Guns? Sure. Aeroplane engines? Why not! But 3D-printing batteries has caused some headaches among researchers -- until now. Because new inks and tools are making 3D-printed lithium ion cells a very real possibility.
Technology Review has taken a look at the work of Harvard materials scientist Jennifer Lewis and reports that, though in its early stages, it seems 3D-printed batteries will be heading our way before long. Her technique uses a series of "functional inks that can solidify into batteries and simple components, including electrodes, wires, and antennas." Essentially, they're suspensions of nanoparticles of the desired materials -- say lithium for batteries or silver for wires -- which float in a binder.
They're deposited with extreme accuracy using high-pressure extruders -- watch the GIF below -- which force out the ink at room temperature. Almost solid at the time of printing, the material dries quickly to form components, so creating a simple battery from scratch can take just minutes.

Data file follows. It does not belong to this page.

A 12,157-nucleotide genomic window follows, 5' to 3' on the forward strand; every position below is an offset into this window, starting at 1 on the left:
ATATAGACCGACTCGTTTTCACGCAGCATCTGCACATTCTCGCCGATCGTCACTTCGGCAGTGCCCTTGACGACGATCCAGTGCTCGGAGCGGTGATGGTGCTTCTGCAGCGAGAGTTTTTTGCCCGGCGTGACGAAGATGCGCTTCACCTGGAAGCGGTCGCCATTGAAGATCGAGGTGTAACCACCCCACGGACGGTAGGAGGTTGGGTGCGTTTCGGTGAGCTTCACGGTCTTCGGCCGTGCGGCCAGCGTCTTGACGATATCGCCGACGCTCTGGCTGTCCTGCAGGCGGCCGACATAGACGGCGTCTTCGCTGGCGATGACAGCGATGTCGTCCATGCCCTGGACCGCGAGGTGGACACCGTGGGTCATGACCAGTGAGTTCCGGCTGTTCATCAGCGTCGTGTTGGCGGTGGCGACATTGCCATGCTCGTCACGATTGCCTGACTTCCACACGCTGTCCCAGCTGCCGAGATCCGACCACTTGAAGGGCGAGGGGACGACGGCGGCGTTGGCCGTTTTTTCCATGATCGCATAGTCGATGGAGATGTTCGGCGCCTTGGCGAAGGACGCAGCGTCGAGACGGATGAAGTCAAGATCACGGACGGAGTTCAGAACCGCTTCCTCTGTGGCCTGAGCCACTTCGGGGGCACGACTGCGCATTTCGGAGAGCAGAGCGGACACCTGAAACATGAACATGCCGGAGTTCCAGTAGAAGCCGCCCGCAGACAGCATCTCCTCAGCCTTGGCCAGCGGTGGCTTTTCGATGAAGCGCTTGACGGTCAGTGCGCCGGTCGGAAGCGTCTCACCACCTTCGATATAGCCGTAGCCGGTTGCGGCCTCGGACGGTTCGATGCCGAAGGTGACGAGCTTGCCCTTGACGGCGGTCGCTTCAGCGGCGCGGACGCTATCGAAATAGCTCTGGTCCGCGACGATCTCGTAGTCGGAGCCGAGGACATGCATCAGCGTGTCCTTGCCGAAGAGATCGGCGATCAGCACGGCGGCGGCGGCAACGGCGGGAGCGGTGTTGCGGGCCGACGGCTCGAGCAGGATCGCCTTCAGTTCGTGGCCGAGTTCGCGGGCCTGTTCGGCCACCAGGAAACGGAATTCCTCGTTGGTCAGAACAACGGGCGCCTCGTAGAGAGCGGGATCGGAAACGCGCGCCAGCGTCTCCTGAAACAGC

And why's this so useful? Technology Review explains:
Her printed lithium-ion batteries are as tiny as one millimetre square but perform as well as commercial batteries, because Lewis can render microscale architectures, and position structures with 100-nanometer accuracy, to mirror the structures of much bigger batteries.
In other words, these 3D-printed batteries might be able to replace conventional cells and yet be a fraction of the size. And given how much space li-ion takes up on gadgets these days, that can't be a bad thing. [Technology Review]
Pictures: Technology Review